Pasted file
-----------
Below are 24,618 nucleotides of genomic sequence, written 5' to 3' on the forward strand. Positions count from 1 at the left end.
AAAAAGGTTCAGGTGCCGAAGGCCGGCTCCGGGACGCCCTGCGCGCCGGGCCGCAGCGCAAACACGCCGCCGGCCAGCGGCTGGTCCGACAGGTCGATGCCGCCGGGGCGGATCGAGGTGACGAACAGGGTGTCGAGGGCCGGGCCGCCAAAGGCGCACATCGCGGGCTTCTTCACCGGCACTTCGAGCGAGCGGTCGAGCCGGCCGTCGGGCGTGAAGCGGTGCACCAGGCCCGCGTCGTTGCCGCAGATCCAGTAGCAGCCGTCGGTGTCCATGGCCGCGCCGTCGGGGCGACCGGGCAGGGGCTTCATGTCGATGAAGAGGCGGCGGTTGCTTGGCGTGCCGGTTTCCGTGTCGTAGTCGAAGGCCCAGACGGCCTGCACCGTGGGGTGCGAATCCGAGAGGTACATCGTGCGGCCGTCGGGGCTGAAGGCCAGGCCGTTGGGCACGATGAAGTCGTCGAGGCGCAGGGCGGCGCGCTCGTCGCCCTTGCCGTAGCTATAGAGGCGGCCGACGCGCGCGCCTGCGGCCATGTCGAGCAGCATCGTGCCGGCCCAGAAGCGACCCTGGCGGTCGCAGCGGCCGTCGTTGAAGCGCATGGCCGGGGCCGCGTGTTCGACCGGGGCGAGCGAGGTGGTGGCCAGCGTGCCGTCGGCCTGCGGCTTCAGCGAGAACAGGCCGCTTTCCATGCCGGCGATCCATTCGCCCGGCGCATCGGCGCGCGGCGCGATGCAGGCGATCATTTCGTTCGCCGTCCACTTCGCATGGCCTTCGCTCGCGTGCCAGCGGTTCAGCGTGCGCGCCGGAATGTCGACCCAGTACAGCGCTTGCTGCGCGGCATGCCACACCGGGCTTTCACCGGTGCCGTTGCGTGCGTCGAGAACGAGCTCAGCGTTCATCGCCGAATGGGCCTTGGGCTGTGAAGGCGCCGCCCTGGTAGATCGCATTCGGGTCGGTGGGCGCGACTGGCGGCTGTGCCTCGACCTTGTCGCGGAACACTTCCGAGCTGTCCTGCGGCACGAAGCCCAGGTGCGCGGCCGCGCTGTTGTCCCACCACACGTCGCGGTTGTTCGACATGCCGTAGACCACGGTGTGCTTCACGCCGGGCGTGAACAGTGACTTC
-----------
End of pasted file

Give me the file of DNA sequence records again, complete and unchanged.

Below are 24,618 nucleotides of genomic sequence, written 5' to 3' on the forward strand. Positions count from 1 at the left end.
AAAAAGGTTCAGGTGCCGAAGGCCGGCTCCGGGACGCCCTGCGCGCCGGGCCGCAGCGCAAACACGCCGCCGGCCAGCGGCTGGTCCGACAGGTCGATGCCGCCGGGGCGGATCGAGGTGACGAACAGGGTGTCGAGGGCCGGGCCGCCAAAGGCGCACATCGCGGGCTTCTTCACCGGCACTTCGAGCGAGCGGTCGAGCCGGCCGTCGGGCGTGAAGCGGTGCACCAGGCCCGCGTCGTTGCCGCAGATCCAGTAGCAGCCGTCGGTGTCCATGGCCGCGCCGTCGGGGCGACCGGGCAGGGGCTTCATGTCGATGAAGAGGCGGCGGTTGCTTGGCGTGCCGGTTTCCGTGTCGTAGTCGAAGGCCCAGACGGCCTGCACCGTGGGGTGCGAATCCGAGAGGTACATCGTGCGGCCGTCGGGGCTGAAGGCCAGGCCGTTGGGCACGATGAAGTCGTCGAGGCGCAGGGCGGCGCGCTCGTCGCCCTTGCCGTAGCTATAGAGGCGGCCGACGCGCGCGCCTGCGGCCATGTCGAGCAGCATCGTGCCGGCCCAGAAGCGACCCTGGCGGTCGCAGCGGCCGTCGTTGAAGCGCATGGCCGGGGCCGCGTGTTCGACCGGGGCGAGCGAGGTGGTGGCCAGCGTGCCGTCGGCCTGCGGCTTCAGCGAGAACAGGCCGCTTTCCATGCCGGCGATCCATTCGCCCGGCGCATCGGCGCGCGGCGCGATGCAGGCGATCATTTCGTTCGCCGTCCACTTCGCATGGCCTTCGCTCGCGTGCCAGCGGTTCAGCGTGCGCGCCGGAATGTCGACCCAGTACAGCGCTTGCTGCGCGGCATGCCACACCGGGCTTTCACCGGTGCCGTTGCGTGCGTCGAGAACGAGCTCAGCGTTCATCGCCGAATGGGCCTTGGGCTGTGAAGGCGCCGCCCTGGTAGATCGCATTCGGGTCGGTGGGCGCGACTGGCGGCTGTGCCTCGACCTTGTCGCGGAACACTTCCGAGCTGTCCTGCGGCACGAAGCCCAGGTGCGCGGCCGCGCTGTTGTCCCACCACACGTCGCGGTTGTTCGACATGCCGTAGACCACGGTGTGCTTCACGCCGGGCGTGAACAGTGACTTC